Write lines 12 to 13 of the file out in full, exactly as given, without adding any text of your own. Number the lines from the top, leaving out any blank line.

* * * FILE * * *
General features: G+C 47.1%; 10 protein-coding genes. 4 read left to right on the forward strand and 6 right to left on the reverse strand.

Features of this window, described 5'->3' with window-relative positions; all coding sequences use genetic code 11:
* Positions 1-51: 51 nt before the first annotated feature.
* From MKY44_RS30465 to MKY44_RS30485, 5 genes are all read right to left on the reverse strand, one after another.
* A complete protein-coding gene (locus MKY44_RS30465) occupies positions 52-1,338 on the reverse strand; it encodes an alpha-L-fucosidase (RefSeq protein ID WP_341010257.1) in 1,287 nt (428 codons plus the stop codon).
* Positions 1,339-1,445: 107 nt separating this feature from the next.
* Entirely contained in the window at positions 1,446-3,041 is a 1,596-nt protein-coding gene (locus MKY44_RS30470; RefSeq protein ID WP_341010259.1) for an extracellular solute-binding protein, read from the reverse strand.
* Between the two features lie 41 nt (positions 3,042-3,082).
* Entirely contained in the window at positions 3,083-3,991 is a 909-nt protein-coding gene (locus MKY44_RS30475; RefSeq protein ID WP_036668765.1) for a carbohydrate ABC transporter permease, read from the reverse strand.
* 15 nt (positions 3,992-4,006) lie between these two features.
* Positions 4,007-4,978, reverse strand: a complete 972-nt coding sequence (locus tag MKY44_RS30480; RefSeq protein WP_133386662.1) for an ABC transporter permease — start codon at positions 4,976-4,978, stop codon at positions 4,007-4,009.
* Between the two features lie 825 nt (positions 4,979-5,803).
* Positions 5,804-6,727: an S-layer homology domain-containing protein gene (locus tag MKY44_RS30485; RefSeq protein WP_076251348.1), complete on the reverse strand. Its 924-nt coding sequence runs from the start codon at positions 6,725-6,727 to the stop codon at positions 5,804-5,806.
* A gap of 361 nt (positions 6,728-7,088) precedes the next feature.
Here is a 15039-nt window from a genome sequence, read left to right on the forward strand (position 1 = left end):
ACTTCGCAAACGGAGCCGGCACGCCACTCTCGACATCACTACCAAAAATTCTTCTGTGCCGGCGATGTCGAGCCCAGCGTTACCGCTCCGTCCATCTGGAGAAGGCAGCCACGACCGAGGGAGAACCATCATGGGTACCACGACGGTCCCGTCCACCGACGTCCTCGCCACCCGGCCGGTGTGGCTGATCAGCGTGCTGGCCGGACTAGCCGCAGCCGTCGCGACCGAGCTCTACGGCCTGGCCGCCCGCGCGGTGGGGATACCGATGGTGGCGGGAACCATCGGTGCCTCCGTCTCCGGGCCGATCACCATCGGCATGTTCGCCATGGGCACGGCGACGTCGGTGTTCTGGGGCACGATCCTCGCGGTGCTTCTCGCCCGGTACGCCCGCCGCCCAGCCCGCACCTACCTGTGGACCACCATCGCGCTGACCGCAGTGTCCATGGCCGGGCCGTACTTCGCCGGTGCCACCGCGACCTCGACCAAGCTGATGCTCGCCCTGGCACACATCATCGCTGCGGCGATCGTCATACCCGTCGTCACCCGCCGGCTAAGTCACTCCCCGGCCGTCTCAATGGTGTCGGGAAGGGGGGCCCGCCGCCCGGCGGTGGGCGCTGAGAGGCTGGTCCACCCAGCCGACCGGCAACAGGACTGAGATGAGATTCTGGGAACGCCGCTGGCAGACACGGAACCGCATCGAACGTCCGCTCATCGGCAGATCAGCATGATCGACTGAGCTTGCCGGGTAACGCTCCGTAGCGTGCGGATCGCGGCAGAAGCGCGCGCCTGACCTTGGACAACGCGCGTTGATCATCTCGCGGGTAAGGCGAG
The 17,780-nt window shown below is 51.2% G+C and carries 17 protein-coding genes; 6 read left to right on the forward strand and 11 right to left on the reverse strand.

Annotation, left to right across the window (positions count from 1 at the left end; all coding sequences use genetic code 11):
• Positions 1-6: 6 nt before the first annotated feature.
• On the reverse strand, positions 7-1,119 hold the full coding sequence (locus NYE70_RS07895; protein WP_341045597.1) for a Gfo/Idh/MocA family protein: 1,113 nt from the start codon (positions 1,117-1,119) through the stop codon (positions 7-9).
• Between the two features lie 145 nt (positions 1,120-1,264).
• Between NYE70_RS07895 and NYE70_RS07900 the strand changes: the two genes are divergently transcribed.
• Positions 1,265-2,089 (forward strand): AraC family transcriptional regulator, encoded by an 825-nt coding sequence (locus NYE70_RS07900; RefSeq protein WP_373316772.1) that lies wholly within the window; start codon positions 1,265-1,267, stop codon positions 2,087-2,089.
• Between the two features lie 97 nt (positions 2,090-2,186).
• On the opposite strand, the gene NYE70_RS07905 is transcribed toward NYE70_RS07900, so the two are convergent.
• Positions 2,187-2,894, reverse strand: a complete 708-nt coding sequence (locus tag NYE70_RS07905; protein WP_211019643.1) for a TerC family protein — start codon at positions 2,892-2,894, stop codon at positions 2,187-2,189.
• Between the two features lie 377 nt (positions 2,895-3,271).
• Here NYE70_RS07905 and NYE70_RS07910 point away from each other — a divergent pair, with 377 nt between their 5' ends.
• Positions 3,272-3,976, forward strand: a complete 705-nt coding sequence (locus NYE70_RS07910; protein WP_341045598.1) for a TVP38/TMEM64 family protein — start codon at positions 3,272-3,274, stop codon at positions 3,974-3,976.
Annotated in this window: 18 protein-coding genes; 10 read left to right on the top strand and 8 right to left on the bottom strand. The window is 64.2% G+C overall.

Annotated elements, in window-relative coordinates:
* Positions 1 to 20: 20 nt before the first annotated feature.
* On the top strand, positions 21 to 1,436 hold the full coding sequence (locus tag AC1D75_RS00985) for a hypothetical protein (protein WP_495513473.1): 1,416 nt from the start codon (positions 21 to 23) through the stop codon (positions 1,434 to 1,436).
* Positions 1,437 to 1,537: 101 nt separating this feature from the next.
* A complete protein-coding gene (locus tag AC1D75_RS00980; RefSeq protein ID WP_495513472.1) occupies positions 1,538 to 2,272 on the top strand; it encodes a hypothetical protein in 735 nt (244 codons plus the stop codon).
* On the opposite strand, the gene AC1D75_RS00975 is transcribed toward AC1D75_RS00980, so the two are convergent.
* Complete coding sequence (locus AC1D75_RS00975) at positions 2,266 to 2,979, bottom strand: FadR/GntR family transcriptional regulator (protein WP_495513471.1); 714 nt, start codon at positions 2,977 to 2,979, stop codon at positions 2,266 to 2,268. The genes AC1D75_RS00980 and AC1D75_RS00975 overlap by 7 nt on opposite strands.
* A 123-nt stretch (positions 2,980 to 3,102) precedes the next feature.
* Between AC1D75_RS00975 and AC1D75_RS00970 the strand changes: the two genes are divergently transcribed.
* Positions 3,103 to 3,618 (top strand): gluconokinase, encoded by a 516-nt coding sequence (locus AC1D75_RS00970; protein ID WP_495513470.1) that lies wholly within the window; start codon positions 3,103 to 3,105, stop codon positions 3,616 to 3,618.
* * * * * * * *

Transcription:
* Between the two features lie 825 nt (positions 4,979-5,803).
* Positions 5,804-6,727: an S-layer homology domain-containing protein gene (locus tag MKY44_RS30485; RefSeq protein WP_076251348.1), complete on the reverse strand. Its 924-nt coding sequence runs from the start codon at positions 6,725-6,727 to the stop codon at positions 5,804-5,806.